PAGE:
driving

A Week for Jury Duty, Fire Smoke and A Bomb Threat

A month ago I got a jury summons for the week of October 10th (Monday was Columbus Day or Indigenous People’s Day). This was the first time that I ever got a jury summons. If you have a driver license and/or vote (I have the former and do the latter), you eventually get selected for this public duty. As a writer I was eager to participate and learn about the process. As a worker I was anxious since my employer only pays for three days of jury duty and the court pays only $15 per day. The average length of a jury trial in Santa Clara County is five days, but a murder trial could go on for weeks. A short trial I could put up with, a long trial would be a financial burden. The week itself was a trial by fire from jury duty, fire smoke and a bomb threat.

The daily routine for a potential juror is to check the juror reporting website twice a day (11AM and 5PM for my group number). The Tuesday groups reported to the Palo Alto court location. The Wednesday groups reported to the Morgan Hill and downtown San Jose court locations. The Thursday groups reported to the Civic Center location (outside of downtown San Jose). The remaining groups weren’t called in for Friday.

There are three sets of group numbers: 100’s (San Jose), 500’s (Morgan Hill) and 600’s (Palo Alto). My group number was 162. Based on the previous week’s group callings, I expected to report in on Wednesday. A dozen groups reported in on Tuesday. Three dozen groups got called in on Wednesday, raising the counter for the 100’s group to 142.

Wednesday was a very long day.

Smoke from the Sonoma county fires circulated throughout the San Francisco Bay Area, making air pollution worse than a typical day in Beijing. I’ve watched wisps of smoke drift pass my office window in Palo Alto. The afternoon sun was a bright orange orb in the gray sky above. Coworkers at the bus stop claimed to have never seen air pollution this bad before. Like most government workers, they come from all over the United States and few are Californian natives. The 1985 Lexington Reservoir fire that burned 14,000 acres blotted out the Silicon Valley for three days, making the summer sun a blood-red orb in the sky and covered cars in ashes.

When the express bus to San Jose didn’t show up, I took the 89 to the California Avenue Caltrain station. That ended up being the scenic route through Palo Alto. Police and emergency crews closed Page Mill Road between the 280 and El Camino Road, diverting traffic across Page Mill Road to a different street that exited out on Stanford Avenue. With reports of grass fires starting in Berkeley, Oakland and Livermore, I thought there was a nearby grass fire in Palo Alto.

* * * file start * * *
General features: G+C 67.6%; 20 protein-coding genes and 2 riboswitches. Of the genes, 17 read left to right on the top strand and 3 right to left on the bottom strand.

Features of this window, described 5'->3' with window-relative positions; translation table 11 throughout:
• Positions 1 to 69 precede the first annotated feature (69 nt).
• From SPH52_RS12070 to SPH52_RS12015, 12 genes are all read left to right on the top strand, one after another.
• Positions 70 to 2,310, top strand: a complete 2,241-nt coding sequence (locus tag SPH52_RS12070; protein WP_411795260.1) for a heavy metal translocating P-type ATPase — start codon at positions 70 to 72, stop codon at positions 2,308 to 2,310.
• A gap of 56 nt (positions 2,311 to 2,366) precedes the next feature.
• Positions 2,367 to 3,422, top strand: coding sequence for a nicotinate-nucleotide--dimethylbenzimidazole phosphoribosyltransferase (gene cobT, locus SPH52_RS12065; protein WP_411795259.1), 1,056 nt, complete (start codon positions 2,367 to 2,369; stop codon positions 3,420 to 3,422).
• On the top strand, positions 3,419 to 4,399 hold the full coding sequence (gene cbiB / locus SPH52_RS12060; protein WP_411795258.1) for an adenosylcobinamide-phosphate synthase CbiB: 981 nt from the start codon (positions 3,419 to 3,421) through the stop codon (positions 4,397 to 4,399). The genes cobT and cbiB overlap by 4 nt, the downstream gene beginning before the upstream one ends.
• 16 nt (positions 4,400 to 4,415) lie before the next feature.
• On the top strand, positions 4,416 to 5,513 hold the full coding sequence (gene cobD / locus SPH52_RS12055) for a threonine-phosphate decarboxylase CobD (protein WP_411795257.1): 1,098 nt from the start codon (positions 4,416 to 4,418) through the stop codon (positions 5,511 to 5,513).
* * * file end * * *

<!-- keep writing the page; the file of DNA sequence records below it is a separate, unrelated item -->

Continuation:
Conversations on the bus quickly turned real estate prices on Stanford Avenue, where the bungalows on tiny lots go for millions of dollars. A brand new house under construction won the “money to spend” award for having the second floor overhanging the first floor by two feet on one side. Like tourists on a tour bus in Hollywood, we gawked at the expensive home and shook our head in disgust.

The next morning I found out from a fellow passenger on the express bus that someone called in a bomb threat at HP. With most of the HP buildings on or just off of Page Mill Road, police shut down the whole street to check each building for bombs and snarling the afternoon commute for hours. It took me an extra two hours to get home.

I didn’t get called in on Thursday. The website that morning told me to check that afternoon, and then to check back on Friday morning. The next morning I checked the website at 11AM to discover that I’m released from jury duty and received a one year exemption from being summoned for jury duty. It’s one less thing to worry about for the next year.

Watching Joan Jett At The Mountain Winery

Joan Jett Unvarnished 2013I’ve been teasing my friend about going to see K.C. and the Sunshine Band and the Village People at the Mountain Winery in Saratoga next week, as KGO-Radio (810 AM) was giving away tickets for a week (his response was “No!” and “Hell no!” to seeing the 1970’s bands). When I checked the ticket prices, I noticed that Joan Jet & The Blackhearts was playing on Saturday, 9/7, and found a pair of reasonably priced tickets. We didn’t hesitate to see her play this past Saturday.

I was never a big music fan growing up. My older brother and his Fleetwood Mac albums got kicked out of the house when I was still a young child. My mother bought me an old record player and a set of Chuck Berry and Elvis Presley 45’s from the Goodwill Store. My father’s truck only had two radio stations, country and talk. That didn’t help me as a confused teenager in the early 1980’s, listening to the Beatles when everyone else was listening to Michael Jackson, Duran Duran and Boy George. I did pick up Joan Jett’s single at the time, “Crimson & Clover,” but I didn’t become a fan until I heard “Bad Reputation” in the first Shrek movie.